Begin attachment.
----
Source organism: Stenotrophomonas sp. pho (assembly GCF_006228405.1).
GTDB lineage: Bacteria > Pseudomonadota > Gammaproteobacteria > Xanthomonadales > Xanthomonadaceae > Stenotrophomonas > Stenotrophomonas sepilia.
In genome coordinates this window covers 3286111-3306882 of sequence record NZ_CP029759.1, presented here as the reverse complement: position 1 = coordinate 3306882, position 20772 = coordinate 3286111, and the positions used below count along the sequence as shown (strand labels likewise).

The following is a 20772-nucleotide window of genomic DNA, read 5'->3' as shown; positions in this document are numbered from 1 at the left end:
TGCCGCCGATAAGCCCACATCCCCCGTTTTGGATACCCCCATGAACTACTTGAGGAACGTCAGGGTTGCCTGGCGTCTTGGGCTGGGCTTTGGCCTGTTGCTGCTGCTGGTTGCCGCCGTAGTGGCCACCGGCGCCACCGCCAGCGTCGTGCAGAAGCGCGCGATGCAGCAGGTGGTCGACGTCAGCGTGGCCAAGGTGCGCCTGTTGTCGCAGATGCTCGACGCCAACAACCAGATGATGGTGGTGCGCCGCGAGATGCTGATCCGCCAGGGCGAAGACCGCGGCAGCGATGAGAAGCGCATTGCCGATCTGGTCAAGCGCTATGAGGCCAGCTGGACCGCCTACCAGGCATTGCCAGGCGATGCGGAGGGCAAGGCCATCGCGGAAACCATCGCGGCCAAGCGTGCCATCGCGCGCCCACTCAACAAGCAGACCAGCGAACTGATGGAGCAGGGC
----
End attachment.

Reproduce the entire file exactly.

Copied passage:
Source organism: Stenotrophomonas sp. pho (assembly GCF_006228405.1).
GTDB lineage: Bacteria > Pseudomonadota > Gammaproteobacteria > Xanthomonadales > Xanthomonadaceae > Stenotrophomonas > Stenotrophomonas sepilia.
In genome coordinates this window covers 3286111-3306882 of sequence record NZ_CP029759.1, presented here as the reverse complement: position 1 = coordinate 3306882, position 20772 = coordinate 3286111, and the positions used below count along the sequence as shown (strand labels likewise).

The following is a 20772-nucleotide window of genomic DNA, read 5'->3' as shown; positions in this document are numbered from 1 at the left end:
TGCCGCCGATAAGCCCACATCCCCCGTTTTGGATACCCCCATGAACTACTTGAGGAACGTCAGGGTTGCCTGGCGTCTTGGGCTGGGCTTTGGCCTGTTGCTGCTGCTGGTTGCCGCCGTAGTGGCCACCGGCGCCACCGCCAGCGTCGTGCAGAAGCGCGCGATGCAGCAGGTGGTCGACGTCAGCGTGGCCAAGGTGCGCCTGTTGTCGCAGATGCTCGACGCCAACAACCAGATGATGGTGGTGCGCCGCGAGATGCTGATCCGCCAGGGCGAAGACCGCGGCAGCGATGAGAAGCGCATTGCCGATCTGGTCAAGCGCTATGAGGCCAGCTGGACCGCCTACCAGGCATTGCCAGGCGATGCGGAGGGCAAGGCCATCGCGGAAACCATCGCGGCCAAGCGTGCCATCGCGCGCCCACTCAACAAGCAGACCAGCGAACTGATGGAGCAGGGC